I don't know who this woman is or how she's supposed to feel. I don't know what to say, what life to live. So the days tick by, the counter creeps further towards 40 weeks and I wait. Hoping that someday soon I will know once again who I am...likely just before having to adjust again, this time from pregnant woman to Mother.

Monday, November 10, 2008

the golden thread

On August 28th, 2006 I was standing in front of the dry erase board at work, reading patient charts when suddenly I had this overwhelming rush: "what if I really am pregnant this time?" I felt almost as though my life flashed before my eyes, in that moment I pictured making my grandmother a great-grandmother again, connecting generations of my family's women with another branch of the tree. The intense feeling passed fairly quickly but the imprint of it stayed with me and when 3 days later I learned that yes, I really was pregnant, I wasn't surprised. Foolish though it may seem, I still believe that that moment (at 7dpo) was the moment of implantation. The moment my babies became connected to me.

When I lost them I was devastated. Sadness is pervasive, but almost more than anything I felt lonely. I'd been speaking to my babies since that first day, begging them to stay with me through all the scary bleeding. I'd tell them I loved them, of course, but I also had a simple running dialogue with them. We lived my life together in those 9 weeks and when they were gone, when I could no longer share my every experience with them, I felt like a close companion, a confidant had died. The golden thread connecting them to me had snapped.

I've known I was pregnant for a full month today. I've seen this healthy baby on 3 ultrasounds, watched her (his?) heart beating twice. I feel nauseas much of the time, my breasts are tender and the bloat is immense. (Seriously. It's ridiculous.) But regardless of *knowing* what is going on within my own body, I don't feel it. Not like last time. I talk to this baby on occassion, but it feels forced. I rub my belly often, but mainly due to the water retention, not any maternal feelings. I know there is a baby in there, but I do not know this baby. Not like last time. And I feel sad and guilty about it.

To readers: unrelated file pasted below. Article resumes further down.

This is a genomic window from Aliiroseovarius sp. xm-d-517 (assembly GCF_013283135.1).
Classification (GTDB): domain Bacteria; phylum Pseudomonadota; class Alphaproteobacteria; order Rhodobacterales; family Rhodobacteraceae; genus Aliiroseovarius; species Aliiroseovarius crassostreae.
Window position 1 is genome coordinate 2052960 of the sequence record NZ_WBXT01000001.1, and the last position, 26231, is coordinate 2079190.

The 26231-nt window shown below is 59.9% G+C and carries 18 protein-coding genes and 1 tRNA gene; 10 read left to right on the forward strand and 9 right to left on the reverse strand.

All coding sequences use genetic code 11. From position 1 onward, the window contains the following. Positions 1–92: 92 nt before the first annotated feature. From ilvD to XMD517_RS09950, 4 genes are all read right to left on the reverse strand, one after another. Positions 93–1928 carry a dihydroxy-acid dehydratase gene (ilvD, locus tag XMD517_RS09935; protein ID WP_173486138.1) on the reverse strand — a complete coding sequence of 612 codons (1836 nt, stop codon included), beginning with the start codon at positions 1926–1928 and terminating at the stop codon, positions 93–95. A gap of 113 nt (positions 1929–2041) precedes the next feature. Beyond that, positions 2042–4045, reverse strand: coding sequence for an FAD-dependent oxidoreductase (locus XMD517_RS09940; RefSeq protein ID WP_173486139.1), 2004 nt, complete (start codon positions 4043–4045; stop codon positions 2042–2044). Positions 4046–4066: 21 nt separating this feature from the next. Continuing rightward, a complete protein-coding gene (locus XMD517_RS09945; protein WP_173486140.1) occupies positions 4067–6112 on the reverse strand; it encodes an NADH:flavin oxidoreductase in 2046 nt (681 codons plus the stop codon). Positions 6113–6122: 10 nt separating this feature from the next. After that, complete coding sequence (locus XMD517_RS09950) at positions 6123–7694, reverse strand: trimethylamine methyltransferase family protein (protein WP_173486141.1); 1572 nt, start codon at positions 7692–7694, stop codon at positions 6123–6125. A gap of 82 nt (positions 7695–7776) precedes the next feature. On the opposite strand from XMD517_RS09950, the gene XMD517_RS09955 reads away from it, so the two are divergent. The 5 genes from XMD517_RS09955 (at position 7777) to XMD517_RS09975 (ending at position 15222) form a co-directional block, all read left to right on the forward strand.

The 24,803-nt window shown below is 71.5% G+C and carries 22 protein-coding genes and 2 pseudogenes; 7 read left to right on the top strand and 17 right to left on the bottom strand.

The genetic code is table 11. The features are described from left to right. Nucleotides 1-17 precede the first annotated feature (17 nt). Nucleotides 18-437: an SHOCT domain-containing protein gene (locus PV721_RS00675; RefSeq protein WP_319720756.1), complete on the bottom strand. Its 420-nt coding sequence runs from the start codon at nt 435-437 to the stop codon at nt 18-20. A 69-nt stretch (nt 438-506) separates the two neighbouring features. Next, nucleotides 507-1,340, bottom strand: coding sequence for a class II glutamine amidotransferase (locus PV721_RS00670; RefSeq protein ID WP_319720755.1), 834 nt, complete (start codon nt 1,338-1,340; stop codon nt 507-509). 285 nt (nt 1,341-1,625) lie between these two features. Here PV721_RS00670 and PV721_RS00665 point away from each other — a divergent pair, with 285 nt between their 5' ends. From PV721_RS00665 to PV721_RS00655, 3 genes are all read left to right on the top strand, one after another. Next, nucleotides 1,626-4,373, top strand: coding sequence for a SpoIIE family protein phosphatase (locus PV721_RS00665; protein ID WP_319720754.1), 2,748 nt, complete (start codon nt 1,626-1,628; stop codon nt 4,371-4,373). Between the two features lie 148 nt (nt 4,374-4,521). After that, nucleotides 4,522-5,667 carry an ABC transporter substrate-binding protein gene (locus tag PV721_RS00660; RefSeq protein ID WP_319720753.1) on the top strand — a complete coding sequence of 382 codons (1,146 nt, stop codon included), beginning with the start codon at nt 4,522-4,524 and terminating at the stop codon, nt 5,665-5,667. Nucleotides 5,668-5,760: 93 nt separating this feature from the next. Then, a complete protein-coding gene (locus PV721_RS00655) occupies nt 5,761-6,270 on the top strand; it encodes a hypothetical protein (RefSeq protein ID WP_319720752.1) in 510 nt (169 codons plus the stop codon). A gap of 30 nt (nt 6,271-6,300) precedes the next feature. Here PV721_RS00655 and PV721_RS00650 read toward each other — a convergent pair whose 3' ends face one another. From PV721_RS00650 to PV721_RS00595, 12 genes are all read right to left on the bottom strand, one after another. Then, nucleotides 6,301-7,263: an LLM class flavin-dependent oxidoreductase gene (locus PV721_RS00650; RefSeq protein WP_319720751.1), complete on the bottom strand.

I wonder if my twin pregnancy was a bit of a perfect storm, bringing about the intense connection. I bled from day one (well, 2dpo to be specific) so I spent many hours begging those babies to be strong for me, to hold on while my body did what it could to make them let go. My husband was out of town for a month from 3 days after getting that first positive. Spending so much time alone I'm not surprised I made friends wherever friends could be made: in this case, within my own body. The idea of pregnancy was so new to me, as was the idea of trying. It seemed in some ways magical, mystical rather than a scientific process.

In contrast, with this pregnancy I have, for the first time, had not a single scare. I thank god for the lack of blood, but I'm also without reason to suspect that this little squirt is going anywhere and therefore not likely to beg him (her?) to stick around. My husband is very much present, sometimes leaving me wishing I had some time alone, so I talk out loud to him rather than internally to a person I'm not sure has ears. I've had 3 ultrasounds since learning I was pregnant - but hundreds in the past 2 years while attempting to get pregnant. I've looked at them as a science experiment over the course of many treatments - how can I now expect to switch to a mindset focused on the blissful joys of a newly minted mother-to-be?

Knowing the above, I shouldn't be surprised that I feel distance. But I wonder if it's something more.

I wonder. I wonder if although I feel very few bursts of fear, check my pantyliner for spotting rarely, genuinely believe that this time we will have a baby come June...I wonder if the fear I expected to feel is still there. Still lurking and poisoning my pregnancy. I wonder if my unfelt fear is manifesting itself not in incessant worry and panic, but in a disconnect. Preventing my seemingly hopeful heart from being broken once again when the other shoe drops. I wonder if that golden thread is tied not around the beating heart of my baby, but rather the fear that I may never know this one either. And I wonder when *that* thread will snap.